Skip to main content

Military intervention alone won't stop terrorism in Iraq

Despite the Baghdad government's string of failures in fighting the Islamic State (IS), Iraqi politicians, clergy, media and analysts have been busy trying to assert that Iraq does not need foreign troops on the ground to fight IS.
Members of the Iraqi Special Operations Forces (ISOF) conduct a patrol looking for militants of the Islamic State, formerly known as the Islamic State in Iraq and the Levant (ISIL), in a neighbourhood in Ramadi, July 22, 2014. Picture taken July 22, 2014. REUTERS/Osama Al-dulaimi (IRAQ - Tags: CIVIL UNREST POLITICS CONFLICT MILITARY) - RTR405S6

The rejection of US, regional or international intervention in Iraq is a subject that has almost become more interesting in Iraq than the fight against the Islamic State (IS). The politicians, the clergy, the media and analysts have been busy during the past few weeks trying to assert that Iraq does not need troops on the ground to fight IS and that Iraqi troops backed by Shiite and Sunni volunteers are capable of defeating the organization.

These assertions would have been normal had it not been for their repeated and almost daily recurrence, which raised questions about the motives behind them. Will Iraq be exposed to pressure to accept the presence of foreign troops on its land? Where do these pressures come from? Are these repeated assurances related to facts on the ground, in terms of operations, regional balances or domestic calculations?

The battle to liberate Jurf Al-Sakhar, south of Baghdad, came in turn as new evidence that Iraq does not need such an intervention, and that the only required intervention is providing weapons to the Iraqi forces and securing air coverage for their movements.

The ground intervention — needed or not — is definitely a decision that the Iraqi authorities can make alone, and this decision is supposed to be based on accurate military estimates on the ground and a thorough examination of the facts and basic needs in the battlefields.

Still, the intervention rejection does not imply a rejection of help on the ground, especially given that the United States had sent Baghdad dozens of advisers at the end of June as a quick response to security developments that led to the fall of Mosul into the hands of IS on June 9.

At the time, the arrival of US military experts raised no sensitivity in Iraq, as there were even entreaties to have more experts sent.

This means that a sort of confusion must have occurred in the understanding of ground intervention and its limits. The intervention of US Apache war helicopters in ground battles necessarily implies the need for staging bases relatively close to fighting positions. It also means those helicopters need accurate information provided by advisers on the ground.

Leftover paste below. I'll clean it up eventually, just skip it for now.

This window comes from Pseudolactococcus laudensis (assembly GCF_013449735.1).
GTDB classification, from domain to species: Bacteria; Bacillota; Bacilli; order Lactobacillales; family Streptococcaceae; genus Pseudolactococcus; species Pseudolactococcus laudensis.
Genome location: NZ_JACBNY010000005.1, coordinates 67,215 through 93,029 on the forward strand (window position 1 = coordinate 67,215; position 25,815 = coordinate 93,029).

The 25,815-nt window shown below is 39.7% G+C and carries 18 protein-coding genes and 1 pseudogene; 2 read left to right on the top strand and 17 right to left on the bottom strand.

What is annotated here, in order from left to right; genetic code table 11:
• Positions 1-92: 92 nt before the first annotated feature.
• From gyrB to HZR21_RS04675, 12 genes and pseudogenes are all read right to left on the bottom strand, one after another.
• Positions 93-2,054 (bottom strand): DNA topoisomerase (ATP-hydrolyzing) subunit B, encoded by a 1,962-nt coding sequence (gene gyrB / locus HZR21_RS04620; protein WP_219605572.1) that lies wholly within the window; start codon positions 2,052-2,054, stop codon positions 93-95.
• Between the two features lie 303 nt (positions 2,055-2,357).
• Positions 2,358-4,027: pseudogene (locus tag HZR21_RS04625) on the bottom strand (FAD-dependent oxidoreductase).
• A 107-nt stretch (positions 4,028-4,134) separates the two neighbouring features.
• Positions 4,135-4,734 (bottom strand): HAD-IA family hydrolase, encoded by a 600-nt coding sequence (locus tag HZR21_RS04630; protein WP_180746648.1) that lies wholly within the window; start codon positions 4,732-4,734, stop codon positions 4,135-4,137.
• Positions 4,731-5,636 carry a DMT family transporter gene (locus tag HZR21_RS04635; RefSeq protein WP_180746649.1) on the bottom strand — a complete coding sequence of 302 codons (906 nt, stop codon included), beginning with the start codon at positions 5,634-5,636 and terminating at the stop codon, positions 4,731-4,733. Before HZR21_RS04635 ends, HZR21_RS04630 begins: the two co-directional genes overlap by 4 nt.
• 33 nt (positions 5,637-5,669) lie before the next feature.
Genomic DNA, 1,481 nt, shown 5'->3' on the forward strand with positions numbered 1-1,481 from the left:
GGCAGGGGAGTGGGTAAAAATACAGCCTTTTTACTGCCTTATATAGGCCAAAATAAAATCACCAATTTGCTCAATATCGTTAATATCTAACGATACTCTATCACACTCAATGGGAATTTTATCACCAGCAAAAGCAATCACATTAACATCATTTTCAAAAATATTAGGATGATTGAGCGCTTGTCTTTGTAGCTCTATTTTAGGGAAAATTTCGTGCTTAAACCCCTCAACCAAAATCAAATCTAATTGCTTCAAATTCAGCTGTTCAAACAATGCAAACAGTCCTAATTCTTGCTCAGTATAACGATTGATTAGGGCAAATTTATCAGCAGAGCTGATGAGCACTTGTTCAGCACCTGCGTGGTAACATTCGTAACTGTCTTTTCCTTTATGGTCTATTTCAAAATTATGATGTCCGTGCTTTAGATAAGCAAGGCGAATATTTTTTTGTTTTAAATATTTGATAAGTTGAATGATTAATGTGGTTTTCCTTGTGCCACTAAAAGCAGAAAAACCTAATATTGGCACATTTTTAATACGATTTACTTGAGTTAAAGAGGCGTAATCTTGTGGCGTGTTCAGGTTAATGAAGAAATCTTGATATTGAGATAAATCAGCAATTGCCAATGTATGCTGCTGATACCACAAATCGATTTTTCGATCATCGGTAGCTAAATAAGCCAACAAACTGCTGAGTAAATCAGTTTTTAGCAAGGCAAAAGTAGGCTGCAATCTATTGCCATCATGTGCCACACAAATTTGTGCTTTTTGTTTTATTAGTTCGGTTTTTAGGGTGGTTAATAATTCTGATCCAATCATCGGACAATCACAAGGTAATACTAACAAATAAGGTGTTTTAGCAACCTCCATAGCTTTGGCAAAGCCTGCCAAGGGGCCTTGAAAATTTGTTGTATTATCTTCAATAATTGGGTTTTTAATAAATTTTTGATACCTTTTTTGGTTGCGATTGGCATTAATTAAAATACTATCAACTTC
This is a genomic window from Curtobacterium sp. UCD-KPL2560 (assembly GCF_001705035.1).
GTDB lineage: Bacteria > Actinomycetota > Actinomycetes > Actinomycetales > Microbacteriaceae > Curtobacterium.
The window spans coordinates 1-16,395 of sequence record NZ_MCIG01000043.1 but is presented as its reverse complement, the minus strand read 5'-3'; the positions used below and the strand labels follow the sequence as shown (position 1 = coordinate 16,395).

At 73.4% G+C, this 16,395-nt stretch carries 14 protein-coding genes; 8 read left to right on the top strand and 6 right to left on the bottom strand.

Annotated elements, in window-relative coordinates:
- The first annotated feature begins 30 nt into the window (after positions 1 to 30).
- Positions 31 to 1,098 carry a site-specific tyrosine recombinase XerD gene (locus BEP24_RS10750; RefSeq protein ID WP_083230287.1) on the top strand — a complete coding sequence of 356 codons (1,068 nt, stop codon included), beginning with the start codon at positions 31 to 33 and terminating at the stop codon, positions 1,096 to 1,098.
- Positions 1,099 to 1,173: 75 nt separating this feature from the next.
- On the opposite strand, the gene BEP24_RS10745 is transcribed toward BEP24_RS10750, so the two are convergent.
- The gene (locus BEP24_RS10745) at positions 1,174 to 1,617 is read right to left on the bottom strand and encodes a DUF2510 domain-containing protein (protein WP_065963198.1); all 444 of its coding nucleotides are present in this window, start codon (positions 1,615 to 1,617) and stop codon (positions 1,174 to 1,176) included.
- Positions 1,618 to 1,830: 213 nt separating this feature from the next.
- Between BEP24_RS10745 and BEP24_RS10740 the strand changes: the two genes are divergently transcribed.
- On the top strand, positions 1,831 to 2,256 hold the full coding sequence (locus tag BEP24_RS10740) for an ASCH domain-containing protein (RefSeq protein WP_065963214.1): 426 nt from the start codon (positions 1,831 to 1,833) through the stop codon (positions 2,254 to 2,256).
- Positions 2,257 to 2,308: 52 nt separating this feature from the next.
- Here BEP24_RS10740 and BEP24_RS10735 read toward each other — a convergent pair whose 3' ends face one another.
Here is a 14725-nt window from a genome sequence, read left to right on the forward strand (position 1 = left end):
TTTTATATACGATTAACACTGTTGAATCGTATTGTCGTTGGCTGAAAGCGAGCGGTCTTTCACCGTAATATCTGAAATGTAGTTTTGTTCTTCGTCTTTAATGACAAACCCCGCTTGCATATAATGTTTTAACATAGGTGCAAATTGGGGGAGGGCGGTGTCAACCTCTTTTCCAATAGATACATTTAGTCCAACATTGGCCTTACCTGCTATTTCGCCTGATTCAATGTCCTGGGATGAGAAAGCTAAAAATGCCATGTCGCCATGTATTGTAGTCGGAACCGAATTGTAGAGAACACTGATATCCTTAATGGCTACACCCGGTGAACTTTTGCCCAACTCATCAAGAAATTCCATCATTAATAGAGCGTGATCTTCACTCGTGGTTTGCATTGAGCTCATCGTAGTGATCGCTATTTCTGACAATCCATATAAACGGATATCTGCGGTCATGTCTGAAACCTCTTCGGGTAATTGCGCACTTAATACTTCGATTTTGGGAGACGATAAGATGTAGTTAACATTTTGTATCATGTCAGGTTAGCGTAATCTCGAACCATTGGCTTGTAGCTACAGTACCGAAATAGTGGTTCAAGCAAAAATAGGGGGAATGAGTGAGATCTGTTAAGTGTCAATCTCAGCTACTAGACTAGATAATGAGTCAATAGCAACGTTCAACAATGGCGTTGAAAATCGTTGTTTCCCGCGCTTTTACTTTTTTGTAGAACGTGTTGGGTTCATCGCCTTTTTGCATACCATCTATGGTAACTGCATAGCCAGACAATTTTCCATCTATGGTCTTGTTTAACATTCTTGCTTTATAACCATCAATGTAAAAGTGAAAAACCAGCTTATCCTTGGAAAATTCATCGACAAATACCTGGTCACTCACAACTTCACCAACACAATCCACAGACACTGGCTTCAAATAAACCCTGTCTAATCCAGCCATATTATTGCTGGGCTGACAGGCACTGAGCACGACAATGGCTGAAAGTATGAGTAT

In this matter, a surprising variable occurred when the local government of Anbar demanded US ground intervention in the province, which was rejected by the Iraqi government and by Anbar’s political forces as well.

Meanwhile, Anbar continued to demand government support for the fighters and troops on the ground.

Regardless, it is necessary to understand the international military intervention as military support, rather than a return of the control of foreign troops on the ground. Iraqis and the international community alike ought to understand this point. It is only through this common understanding that it will be possible to invest the time and energy and achieve the desired flexibility and cooperation to eliminate IS.

There is a general framework for how the new Iraqi government understands the situation; a third of Iraq is controlled by a terrorist organization and the county is going through large and fateful political and economic crises. The government takes this into account as it tries to get out of this excruciating crisis with the least damage possible at the national level.

Eliminating IS will not be an easy task, and Iraq is going through regional and international difficulties and conflicts that have long been used by terrorist organizations to reach troubled areas. The inability of the international community to solve those conflicts has caused, and still was causing, more challenges to international peace and security. Add to this the major sectarian polarization in the Middle East, which provided a suitable environment for IS deployment and expansion.

The international community ought to get over the idea of ​​eliminating terrorism through military action alone. Regional crises that are persistent and correlated with the Iraqi crisis should all be dealt with accordingly. For its part, the Iraqi government should soften the atmosphere of suspicion that has spread around the intentions of foreign military intervention. Initiatives to find a clear mechanism concerning the nature of the cooperation with the international coalition to eliminate terrorism should be taken. Contradictory language should be avoided when addressing Iraqi relations with the United States in particular; rhetoric instead should be transparent and free from any misinterpretation.

More from Mustafa al-Kadhimi

Recommended Articles